little girl wearing glasses

“We aren’t equipped.” The words continue to replay in my mind, and now I have questions I was too shocked to think of in that moment. But at this point, the questions don’t matter. What matters is that we live in a world where people still hear a diagnosis and stop. That’s the end. They have a picture in their mind and are unable, or unwilling, to take a moment to learn. How can anyone know they aren’t equipped without knowing what is needed? I believe every child should be given a chance.

girl holding blue umbrella

My daughter is amazing! Of course, I’m her mom and may be biased just a bit, but anyone who has taken the time to know her says the same. She loves “Frozen,” she loves to dance and sing and she spends tons of time coloring and playing with her dolls. She adores her siblings, loves us (her parents) and is constantly talking about her friends. She has the power to light up a room and a smile that beams, accentuating her hazel eyes and sweet little face.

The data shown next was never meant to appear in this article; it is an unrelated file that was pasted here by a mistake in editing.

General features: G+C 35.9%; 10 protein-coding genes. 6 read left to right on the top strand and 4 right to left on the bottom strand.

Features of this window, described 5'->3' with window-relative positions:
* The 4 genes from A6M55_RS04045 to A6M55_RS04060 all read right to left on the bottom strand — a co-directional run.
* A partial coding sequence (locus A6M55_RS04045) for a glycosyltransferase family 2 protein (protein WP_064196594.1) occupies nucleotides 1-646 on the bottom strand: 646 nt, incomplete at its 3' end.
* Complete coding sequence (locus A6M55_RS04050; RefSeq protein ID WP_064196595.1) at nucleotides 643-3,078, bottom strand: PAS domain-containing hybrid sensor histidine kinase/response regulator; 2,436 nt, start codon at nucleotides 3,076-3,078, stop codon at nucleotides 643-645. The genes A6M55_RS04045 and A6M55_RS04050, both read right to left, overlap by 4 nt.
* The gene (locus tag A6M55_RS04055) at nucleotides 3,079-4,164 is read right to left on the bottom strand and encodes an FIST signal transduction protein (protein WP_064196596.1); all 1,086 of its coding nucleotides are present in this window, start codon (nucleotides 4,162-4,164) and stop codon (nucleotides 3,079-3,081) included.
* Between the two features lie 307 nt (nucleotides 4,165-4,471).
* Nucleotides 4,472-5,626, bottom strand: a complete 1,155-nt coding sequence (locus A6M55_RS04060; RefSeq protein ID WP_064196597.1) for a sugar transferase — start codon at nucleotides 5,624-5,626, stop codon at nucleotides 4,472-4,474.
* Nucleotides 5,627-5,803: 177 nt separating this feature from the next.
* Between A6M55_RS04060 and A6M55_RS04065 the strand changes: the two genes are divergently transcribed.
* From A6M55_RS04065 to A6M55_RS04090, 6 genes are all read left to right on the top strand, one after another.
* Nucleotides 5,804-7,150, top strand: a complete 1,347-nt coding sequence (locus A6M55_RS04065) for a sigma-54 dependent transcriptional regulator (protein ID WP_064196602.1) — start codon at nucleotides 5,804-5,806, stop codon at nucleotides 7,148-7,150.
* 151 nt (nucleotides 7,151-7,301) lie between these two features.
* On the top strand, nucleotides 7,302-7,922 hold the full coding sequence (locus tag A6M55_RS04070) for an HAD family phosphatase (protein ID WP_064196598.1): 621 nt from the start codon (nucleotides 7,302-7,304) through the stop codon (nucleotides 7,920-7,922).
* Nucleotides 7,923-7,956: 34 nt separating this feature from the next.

Yes, Zoey has Down syndrome and she does face some challenges, but should that mean she has to miss out? I don’t think so. I believe she, and all children, deserve a chance. A chance to learn and have fun, a chance to meet new friends and teachers, and especially a chance to be known and seen for who they are.

young girl raising her arms

The Mighty is asking the following: Share with us an unexpected moment with a teacher, parent or student during your (or your loved one’s) school year. If you’d like to participate, please send a blog post to [email protected] Please include a photo for the piece, a photo of yourself and 1-2 sentence bio. Check out our Submit a Story page for more about our submission guidelines.

Have you seen the first film with a national release to star a person with Down syndrome? Check out the film “Where Hope Grows” today!

Available for purchase on Amazon and iTunes.